I wish I were here for this (I’m going to be over in Ireland that week)—an evening with James Burke, Britain’s voice of Apollo 11.
Here is your chance to find out what went on behind the scenes as James revisits the final moments of the Apollo mission. He’ll recreate the drama, struggling to make sense of flickering images from NASA and working with the limitations of 1960s technology. We’ll hear what went wrong as well as what went right on the night! Illustrated with amazing archive material from both the BBC and NASA, this will be the story of the moon landings brought to you by the man who became a broadcasting legend.
What a magnificent website! You can watch, read, and listen to the entire Apollo 11 mission! Do it now, or wait until until July 16th when you can follow along in real time …time-shifted by half a century.
Take a tour of the Lunar Module.
The LM (or “LEM”, as it’s pronounced) has the appearance of an aeronautical joke, with not a trace of streamlining. Instead, it’s an insect-like asymmetrical collection of legs, angles, bulges, and surfaces that’s very hard to visualize. Frankly, it looks like it was thrown together on a Friday afternoon by someone in a hurry to go fishing.
Ah, what a wonderful treasure trove this is! PDF scans of Apollo era press kits from a range of American companies.
- Official NASA
- Lunar Module
There’s something so fascinating about the mundane details of Isolation/Quarantine Foods for Apollo 11 Astronauts from Stouffer’s.
This documentary, made entirely with archive footage, looks like it will be amazing! I really hope I get to see it in a cinema.
Crafted from a newly discovered trove of 65mm footage, and more than 11,000 hours of uncatalogued audio recordings, Apollo 11 takes us straight to the heart of NASA’s most celebrated mission—the one that first put men on the moon, and forever made Neil Armstrong and Buzz Aldrin into household names.
Aw! What about Michael Collins‽ He’s always the Ringo of the mission, even though he was the coolest dude.
Okay, I think I’m going to have to get this pack of three notebooks: Mercury, Gemini, and Apollo.
I listen to a lot of podcast episodes. The latest episode of the User Defenders podcast (which is very different from the usual fare) is one of my favourites—the life and times of a NASA engineer working on everything from Apollo to the space shuttle.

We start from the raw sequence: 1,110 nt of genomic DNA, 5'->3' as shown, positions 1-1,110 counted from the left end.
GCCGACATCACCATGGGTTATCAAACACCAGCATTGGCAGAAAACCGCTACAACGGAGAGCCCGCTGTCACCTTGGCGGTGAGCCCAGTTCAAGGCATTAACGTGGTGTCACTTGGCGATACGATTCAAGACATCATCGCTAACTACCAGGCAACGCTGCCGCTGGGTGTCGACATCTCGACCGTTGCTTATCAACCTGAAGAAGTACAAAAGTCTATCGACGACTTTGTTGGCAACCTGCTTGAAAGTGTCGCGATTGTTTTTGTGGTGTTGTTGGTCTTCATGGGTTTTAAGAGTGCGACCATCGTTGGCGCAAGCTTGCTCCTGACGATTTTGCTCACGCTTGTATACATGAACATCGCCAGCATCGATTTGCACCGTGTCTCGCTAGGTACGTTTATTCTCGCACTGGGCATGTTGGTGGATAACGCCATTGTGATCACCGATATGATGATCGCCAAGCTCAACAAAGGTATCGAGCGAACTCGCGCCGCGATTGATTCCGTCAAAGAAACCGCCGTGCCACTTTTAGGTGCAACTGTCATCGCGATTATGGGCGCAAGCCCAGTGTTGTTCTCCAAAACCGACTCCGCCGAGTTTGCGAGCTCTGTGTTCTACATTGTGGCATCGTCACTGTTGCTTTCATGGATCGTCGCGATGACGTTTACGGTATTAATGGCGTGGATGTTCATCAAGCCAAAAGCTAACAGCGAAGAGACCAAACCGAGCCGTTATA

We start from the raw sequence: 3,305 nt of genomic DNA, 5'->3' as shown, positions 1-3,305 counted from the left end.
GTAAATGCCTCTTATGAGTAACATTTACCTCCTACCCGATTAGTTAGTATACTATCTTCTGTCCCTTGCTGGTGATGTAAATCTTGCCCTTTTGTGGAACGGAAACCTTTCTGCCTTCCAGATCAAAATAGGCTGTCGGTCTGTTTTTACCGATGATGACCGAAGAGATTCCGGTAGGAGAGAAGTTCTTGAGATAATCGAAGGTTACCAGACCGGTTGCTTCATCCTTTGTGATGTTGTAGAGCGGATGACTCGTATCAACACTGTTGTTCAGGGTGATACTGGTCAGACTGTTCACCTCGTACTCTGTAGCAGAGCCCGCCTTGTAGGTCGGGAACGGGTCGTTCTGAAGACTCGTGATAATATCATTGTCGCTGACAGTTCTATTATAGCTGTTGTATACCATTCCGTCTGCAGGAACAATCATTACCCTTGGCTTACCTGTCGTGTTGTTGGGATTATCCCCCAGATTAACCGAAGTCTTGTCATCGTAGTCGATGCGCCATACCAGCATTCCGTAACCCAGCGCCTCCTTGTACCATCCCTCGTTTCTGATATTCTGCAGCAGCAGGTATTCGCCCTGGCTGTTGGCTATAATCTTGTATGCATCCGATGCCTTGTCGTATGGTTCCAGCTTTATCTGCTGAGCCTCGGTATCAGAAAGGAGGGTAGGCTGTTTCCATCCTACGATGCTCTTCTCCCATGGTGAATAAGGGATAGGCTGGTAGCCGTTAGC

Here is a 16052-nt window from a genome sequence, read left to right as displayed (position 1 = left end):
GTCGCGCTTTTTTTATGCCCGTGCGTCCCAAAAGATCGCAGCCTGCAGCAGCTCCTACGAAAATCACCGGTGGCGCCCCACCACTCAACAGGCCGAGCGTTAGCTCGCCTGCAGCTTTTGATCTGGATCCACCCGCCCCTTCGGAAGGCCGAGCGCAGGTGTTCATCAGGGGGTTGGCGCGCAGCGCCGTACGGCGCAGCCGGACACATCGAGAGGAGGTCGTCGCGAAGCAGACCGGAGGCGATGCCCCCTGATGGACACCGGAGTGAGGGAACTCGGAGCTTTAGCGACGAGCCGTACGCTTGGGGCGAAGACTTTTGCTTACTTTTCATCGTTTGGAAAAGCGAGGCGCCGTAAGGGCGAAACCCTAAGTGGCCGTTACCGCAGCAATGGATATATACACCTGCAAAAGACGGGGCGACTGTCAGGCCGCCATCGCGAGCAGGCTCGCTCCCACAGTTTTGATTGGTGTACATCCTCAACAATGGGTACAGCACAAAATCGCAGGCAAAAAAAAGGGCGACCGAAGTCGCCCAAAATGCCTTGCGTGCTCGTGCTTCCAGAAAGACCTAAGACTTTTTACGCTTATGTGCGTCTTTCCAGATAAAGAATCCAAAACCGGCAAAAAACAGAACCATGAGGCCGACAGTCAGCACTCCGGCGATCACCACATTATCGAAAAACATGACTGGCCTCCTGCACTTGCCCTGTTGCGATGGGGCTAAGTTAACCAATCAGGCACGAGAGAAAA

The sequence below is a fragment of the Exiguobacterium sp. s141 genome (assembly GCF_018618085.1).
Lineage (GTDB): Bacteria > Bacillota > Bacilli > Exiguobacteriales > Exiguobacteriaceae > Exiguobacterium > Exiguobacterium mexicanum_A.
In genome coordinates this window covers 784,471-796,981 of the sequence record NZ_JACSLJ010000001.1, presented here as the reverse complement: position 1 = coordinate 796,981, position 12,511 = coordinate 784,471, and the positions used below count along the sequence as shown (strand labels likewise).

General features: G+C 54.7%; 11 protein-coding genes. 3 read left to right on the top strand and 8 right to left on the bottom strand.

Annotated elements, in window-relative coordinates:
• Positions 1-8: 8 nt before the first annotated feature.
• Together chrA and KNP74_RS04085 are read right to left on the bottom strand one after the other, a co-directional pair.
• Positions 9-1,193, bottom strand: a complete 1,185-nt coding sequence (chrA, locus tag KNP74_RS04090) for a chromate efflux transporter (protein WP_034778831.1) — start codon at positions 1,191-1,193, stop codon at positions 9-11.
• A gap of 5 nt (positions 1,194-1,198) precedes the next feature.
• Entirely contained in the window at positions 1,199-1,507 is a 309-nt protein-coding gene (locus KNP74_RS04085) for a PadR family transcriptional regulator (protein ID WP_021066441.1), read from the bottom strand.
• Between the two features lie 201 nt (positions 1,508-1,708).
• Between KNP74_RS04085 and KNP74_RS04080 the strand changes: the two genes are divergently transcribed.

You know how they say it doesn’t take a rocket scientist? Well, my Dad is one. On a recent vacation to Florida to celebrate his 80th birthday, he spent nearly three hours telling me his compelling story.
Relive the final trip to the moon with Geno and the crew of Apollo 17 …(real)timeshifted by 45 years.
A lovely interactive photo essay charting the results of what happens when evolution produces a life form that allows a planet to take selfies.
This is so wonderful! A 3D fly-through of the Apollo 11 command module, right in your browser. It might get your fan whirring, but it’s worth it.
Click through for lots of great details on the interface controls, like which kinds of buttons and switches were chosen for which tasks.
And there’s this lovely note scrawled near the sextant by Michael Collins (the coolest of all the astronauts):
Spacecraft 107, alias Apollo 11, alias ‘Columbia.’ The Best Ship to Come Down the Line. God Bless Her.
Never let fear get in the way! Don’t be afraid to continue even when things appear to be impossible, even when the so-called “experts” say it is impossible. Don’t be afraid to stand alone, to be different, to be wrong, to make and admit mistakes, for only those who dare to fail greatly can ever achieve greatly.
Moonscape is a free and freely shareable high-definition documentary about the first manned Moon landing. Funded and produced by space enthusiasts from all over the world, it shows the full Apollo 11 landing and moonwalk, using only the original audio, TV and film footage and the original photographs, rescanned and restored from the best available sources, with full English subtitles (other languages will follow).
Margaret Hamilton’s code after scanning and transcribing.
A profile—published on Ada Lovelace Day—of Margaret Hamilton’s work on the Apollo project.
This is so, so wonderful—hundreds and hundreds of photographs from all of the Apollo missions. Gorgeous!
The shots of Earth take my breath away.